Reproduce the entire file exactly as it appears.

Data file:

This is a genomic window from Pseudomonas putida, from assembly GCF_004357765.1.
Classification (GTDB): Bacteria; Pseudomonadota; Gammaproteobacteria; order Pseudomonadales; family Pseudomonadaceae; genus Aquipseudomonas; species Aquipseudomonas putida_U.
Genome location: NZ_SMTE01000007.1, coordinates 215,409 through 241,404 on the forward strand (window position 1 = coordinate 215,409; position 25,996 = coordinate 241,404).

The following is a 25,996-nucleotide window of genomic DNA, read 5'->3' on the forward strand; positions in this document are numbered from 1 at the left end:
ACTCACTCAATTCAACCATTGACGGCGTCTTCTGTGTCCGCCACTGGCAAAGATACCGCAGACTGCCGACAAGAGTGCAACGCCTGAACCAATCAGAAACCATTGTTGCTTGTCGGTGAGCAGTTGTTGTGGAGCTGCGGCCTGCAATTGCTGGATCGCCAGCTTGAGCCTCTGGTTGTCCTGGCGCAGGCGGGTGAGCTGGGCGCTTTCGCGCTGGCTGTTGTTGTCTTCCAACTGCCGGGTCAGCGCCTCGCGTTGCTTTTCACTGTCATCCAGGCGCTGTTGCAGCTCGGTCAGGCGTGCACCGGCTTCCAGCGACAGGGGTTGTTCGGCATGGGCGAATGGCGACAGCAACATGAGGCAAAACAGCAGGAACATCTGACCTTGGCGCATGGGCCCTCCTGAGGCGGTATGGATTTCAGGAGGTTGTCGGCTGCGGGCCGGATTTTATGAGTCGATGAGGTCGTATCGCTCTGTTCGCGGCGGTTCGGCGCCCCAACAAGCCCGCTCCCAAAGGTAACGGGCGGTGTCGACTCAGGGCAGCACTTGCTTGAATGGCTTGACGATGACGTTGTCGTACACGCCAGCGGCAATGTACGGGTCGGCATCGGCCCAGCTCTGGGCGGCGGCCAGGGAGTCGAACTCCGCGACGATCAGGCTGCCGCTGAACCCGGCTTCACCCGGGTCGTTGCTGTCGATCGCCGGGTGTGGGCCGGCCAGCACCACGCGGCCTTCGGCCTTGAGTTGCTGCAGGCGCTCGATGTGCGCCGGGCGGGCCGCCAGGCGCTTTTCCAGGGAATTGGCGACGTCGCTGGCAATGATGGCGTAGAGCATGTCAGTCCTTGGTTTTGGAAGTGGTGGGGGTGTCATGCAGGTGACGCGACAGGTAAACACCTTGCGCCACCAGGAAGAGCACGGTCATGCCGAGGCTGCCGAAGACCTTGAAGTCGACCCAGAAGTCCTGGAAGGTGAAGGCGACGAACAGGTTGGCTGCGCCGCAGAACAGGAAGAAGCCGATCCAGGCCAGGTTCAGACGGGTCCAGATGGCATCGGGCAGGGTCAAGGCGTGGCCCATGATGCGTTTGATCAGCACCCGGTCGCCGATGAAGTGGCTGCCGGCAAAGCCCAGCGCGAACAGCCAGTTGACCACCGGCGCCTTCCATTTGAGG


This is a genomic window from Pseudomonas putida, from assembly GCF_004357765.1.
Classification (GTDB): Bacteria; Pseudomonadota; Gammaproteobacteria; order Pseudomonadales; family Pseudomonadaceae; genus Aquipseudomonas; species Aquipseudomonas putida_U.
Genome location: NZ_SMTE01000007.1, coordinates 215,409 through 241,404 on the forward strand (window position 1 = coordinate 215,409; position 25,996 = coordinate 241,404).

The following is a 25,996-nucleotide window of genomic DNA, read 5'->3' on the forward strand; positions in this document are numbered from 1 at the left end:
ACTCACTCAATTCAACCATTGACGGCGTCTTCTGTGTCCGCCACTGGCAAAGATACCGCAGACTGCCGACAAGAGTGCAACGCCTGAACCAATCAGAAACCATTGTTGCTTGTCGGTGAGCAGTTGTTGTGGAGCTGCGGCCTGCAATTGCTGGATCGCCAGCTTGAGCCTCTGGTTGTCCTGGCGCAGGCGGGTGAGCTGGGCGCTTTCGCGCTGGCTGTTGTTGTCTTCCAACTGCCGGGTCAGCGCCTCGCGTTGCTTTTCACTGTCATCCAGGCGCTGTTGCAGCTCGGTCAGGCGTGCACCGGCTTCCAGCGACAGGGGTTGTTCGGCATGGGCGAATGGCGACAGCAACATGAGGCAAAACAGCAGGAACATCTGACCTTGGCGCATGGGCCCTCCTGAGGCGGTATGGATTTCAGGAGGTTGTCGGCTGCGGGCCGGATTTTATGAGTCGATGAGGTCGTATCGCTCTGTTCGCGGCGGTTCGGCGCCCCAACAAGCCCGCTCCCAAAGGTAACGGGCGGTGTCGACTCAGGGCAGCACTTGCTTGAATGGCTTGACGATGACGTTGTCGTACACGCCAGCGGCAATGTACGGGTCGGCATCGGCCCAGCTCTGGGCGGCGGCCAGGGAGTCGAACTCCGCGACGATCAGGCTGCCGCTGAACCCGGCTTCACCCGGGTCGTTGCTGTCGATCGCCGGGTGTGGGCCGGCCAGCACCACGCGGCCTTCGGCCTTGAGTTGCTGCAGGCGCTCGATGTGCGCCGGGCGGGCCGCCAGGCGCTTTTCCAGGGAATTGGCGACGTCGCTGGCAATGATGGCGTAGAGCATGTCAGTCCTTGGTTTTGGAAGTGGTGGGGGTGTCATGCAGGTGACGCGACAGGTAAACACCTTGCGCCACCAGGAAGAGCACGGTCATGCCGAGGCTGCCGAAGACCTTGAAGTCGACCCAGAAGTCCTGGAAGGTGAAGGCGACGAACAGGTTGGCTGCGCCGCAGAACAGGAAGAAGCCGATCCAGGCCAGGTTCAGACGGGTCCAGATGGCATCGGGCAGGGTCAAGGCGTGGCCCATGATGCGTTTGATCAGCACCCGGTCGCCGATGAAGTGGCTGCCGGCAAAGCCCAGCGCGAACAGCCAGTTGACCACCGGCGCCTTCCATTTGAGG